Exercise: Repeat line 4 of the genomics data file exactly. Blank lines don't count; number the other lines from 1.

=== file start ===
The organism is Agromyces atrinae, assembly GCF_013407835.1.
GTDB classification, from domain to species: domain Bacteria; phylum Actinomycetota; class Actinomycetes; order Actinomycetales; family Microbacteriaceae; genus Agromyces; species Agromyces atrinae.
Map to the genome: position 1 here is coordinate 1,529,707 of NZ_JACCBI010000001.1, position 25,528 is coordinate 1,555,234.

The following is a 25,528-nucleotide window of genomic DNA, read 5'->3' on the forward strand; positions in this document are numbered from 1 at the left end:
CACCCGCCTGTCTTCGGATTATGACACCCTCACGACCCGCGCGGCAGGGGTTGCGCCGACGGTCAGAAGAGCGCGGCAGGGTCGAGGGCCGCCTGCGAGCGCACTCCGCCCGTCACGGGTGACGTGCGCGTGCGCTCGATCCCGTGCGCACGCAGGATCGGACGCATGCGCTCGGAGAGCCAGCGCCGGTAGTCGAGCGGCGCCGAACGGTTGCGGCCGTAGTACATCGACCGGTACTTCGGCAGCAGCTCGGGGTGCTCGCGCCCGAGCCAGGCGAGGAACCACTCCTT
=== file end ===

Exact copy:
The following is a 25,528-nucleotide window of genomic DNA, read 5'->3' on the forward strand; positions in this document are numbered from 1 at the left end: